It was an ordinary weekday Mass. There were about 20-30 people in attendance, most of whom, I’m guessing, were on their lunch break. In the front pew there sat a mother with a young boy. As I walked past them on my way to the altar, the young boy’s face grew mesmerized as he looked at my vestments. “Wow mommy,” he said, as I got closer, “check out his clothes!” I laughed to myself and winked at him as I walked by.
The Mass proceeded as usual. After I read the Gospel, I began to give a short homily. “Mommy, who is that man in the painting?” the young boy cried out. Everyone, including myself, smiled and we all shared a brief moment of laughter. The painting this boy was inquiring about was an image of St. Francis praying in a cave, hanging on the wall directly to the left from their pew. Despite everyone’s good sense of humor at what had occurred, the boy’s mother appeared mortified.
Immediately after Mass she came running towards me. “Father, I’m so sorry my son interrupted your homily,” she said, with a panicked look on her face. I introduced myself and assured her there was nothing to apologize for. I looked down at the boy. He was staring wide-eyed at the painting in the sacristy of the Last Supper. I bent down and asked him, “What do you think of that painting?” “Wow,” he said. Smiling back at him I said, “Yes, I agree.”
Jesus says in the Gospel, “Unless you turn and become like children, you will never enter the kingdom of heaven” (Mt 18:3). Children approach life more as a mystery than as a problem that needs to be solved. They are usually curious and receptive to reality in all its wonder. They are keenly aware that there is more beyond what they can perceive. Hence, the reason I believe, children are the happiest group of people. Unlike us adults, they are not stuck in their minds. They live on the level of what I like to call, a “contemplative mind.”
For most of us adults, however, reality is only what our thoughts and senses perceive. In the face of tragedy, for example, many people will conclude there is no God. What their minds and senses are faced with appears to contradict this possibility. How could a loving God allow this, they ask? Their logic is consistent; however, it is limited by their own minds, or what I like to call our “thinking minds.”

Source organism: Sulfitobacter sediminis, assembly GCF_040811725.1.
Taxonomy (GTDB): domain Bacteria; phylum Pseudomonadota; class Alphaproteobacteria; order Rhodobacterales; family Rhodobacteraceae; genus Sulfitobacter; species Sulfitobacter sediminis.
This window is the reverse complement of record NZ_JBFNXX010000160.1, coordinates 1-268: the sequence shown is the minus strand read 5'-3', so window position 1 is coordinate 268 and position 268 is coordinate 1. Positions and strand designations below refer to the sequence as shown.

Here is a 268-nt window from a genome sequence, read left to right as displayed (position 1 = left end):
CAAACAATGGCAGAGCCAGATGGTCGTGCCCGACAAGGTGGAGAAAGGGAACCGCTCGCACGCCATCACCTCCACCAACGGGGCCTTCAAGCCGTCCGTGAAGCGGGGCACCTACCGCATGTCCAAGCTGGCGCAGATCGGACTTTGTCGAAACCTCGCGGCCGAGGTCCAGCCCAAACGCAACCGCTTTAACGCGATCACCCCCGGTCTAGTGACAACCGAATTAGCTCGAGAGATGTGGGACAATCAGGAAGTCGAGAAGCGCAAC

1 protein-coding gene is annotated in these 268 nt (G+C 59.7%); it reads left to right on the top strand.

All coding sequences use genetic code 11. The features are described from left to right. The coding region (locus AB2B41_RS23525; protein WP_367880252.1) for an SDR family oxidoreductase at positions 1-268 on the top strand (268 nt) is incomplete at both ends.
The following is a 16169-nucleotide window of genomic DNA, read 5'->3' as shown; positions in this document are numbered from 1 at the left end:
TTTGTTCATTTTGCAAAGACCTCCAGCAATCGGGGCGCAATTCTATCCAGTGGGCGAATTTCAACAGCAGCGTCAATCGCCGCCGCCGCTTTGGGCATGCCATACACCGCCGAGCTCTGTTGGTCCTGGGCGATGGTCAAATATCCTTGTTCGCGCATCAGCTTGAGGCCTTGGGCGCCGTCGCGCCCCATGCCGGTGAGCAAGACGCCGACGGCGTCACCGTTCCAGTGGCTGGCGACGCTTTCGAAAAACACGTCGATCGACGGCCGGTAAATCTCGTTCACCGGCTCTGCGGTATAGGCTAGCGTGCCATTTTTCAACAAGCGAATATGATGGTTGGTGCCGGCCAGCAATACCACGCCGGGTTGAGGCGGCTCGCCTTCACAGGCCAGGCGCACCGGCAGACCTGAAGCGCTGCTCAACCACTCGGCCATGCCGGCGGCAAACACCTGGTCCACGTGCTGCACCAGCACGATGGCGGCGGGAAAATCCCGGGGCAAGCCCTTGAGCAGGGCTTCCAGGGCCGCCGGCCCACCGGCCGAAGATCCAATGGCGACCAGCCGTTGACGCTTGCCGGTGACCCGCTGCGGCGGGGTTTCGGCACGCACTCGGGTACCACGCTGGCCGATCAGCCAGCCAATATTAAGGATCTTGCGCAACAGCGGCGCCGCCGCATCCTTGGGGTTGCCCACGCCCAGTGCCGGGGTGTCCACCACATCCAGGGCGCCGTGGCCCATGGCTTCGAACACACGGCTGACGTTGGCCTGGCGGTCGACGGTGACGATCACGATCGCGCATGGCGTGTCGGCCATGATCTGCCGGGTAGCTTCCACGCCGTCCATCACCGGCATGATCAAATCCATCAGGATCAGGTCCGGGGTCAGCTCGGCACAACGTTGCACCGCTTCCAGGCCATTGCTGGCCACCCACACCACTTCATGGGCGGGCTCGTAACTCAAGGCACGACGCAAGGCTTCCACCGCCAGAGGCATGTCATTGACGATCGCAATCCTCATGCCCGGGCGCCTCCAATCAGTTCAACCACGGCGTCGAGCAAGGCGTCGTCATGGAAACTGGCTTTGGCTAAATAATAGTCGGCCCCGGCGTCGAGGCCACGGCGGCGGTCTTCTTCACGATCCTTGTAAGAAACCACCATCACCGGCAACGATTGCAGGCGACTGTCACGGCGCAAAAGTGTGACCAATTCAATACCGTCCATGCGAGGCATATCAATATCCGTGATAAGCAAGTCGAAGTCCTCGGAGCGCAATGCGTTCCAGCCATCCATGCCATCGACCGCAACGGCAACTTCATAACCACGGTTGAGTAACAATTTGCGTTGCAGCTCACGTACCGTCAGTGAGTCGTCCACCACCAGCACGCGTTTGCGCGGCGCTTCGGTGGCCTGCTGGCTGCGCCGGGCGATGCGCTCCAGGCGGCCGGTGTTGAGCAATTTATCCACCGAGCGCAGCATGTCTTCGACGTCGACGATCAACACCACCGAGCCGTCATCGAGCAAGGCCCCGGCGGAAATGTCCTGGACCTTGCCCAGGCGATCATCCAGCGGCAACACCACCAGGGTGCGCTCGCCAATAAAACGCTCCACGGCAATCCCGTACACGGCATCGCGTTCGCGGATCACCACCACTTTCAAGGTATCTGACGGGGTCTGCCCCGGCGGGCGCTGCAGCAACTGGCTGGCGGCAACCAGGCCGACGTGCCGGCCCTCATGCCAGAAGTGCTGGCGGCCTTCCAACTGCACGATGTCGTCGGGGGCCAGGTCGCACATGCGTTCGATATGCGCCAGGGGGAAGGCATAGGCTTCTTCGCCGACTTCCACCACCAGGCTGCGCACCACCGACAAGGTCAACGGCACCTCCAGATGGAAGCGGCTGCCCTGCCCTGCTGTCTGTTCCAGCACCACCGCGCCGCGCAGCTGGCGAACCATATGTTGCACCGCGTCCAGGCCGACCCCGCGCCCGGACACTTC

St. Paul writes, “We look not to the things that are seen but to the things that are unseen; for the things that are seen are transient, but the things that are unseen are eternal” (2 Corinthians 4:18). What St. Paul is contrasting here, I believe, is the difference between the thinking mind and the contemplative mind. The first, he reminds us, is limited, while the second peers into eternity.
As long as we live in this world our thinking minds serve a necessary function: they remind us of the extraordinary gap that exists between what our minds can comprehend and what actually exists. After Job has asked God a series of questions from his thinking mind, God responds, “Where were you when I laid the foundation of the earth?” (Job 38:4) This response, though humbling, is not meant to discredit Job’s questions, but to remind him that he stands before the Eternal and Infinite One, and not a finite creature like himself created from the dust of the earth.
Shortly after I entered religious life at age 23, a wise monk told me, “God is like the air, completely available, yet once we try to grasp at it, it is gone.” At the time, I was not able to understand his point because I was convinced I understood God. Many years later, I can honestly say that I still do not understand completely, but thankfully, there are children to remind me that I don’t have to.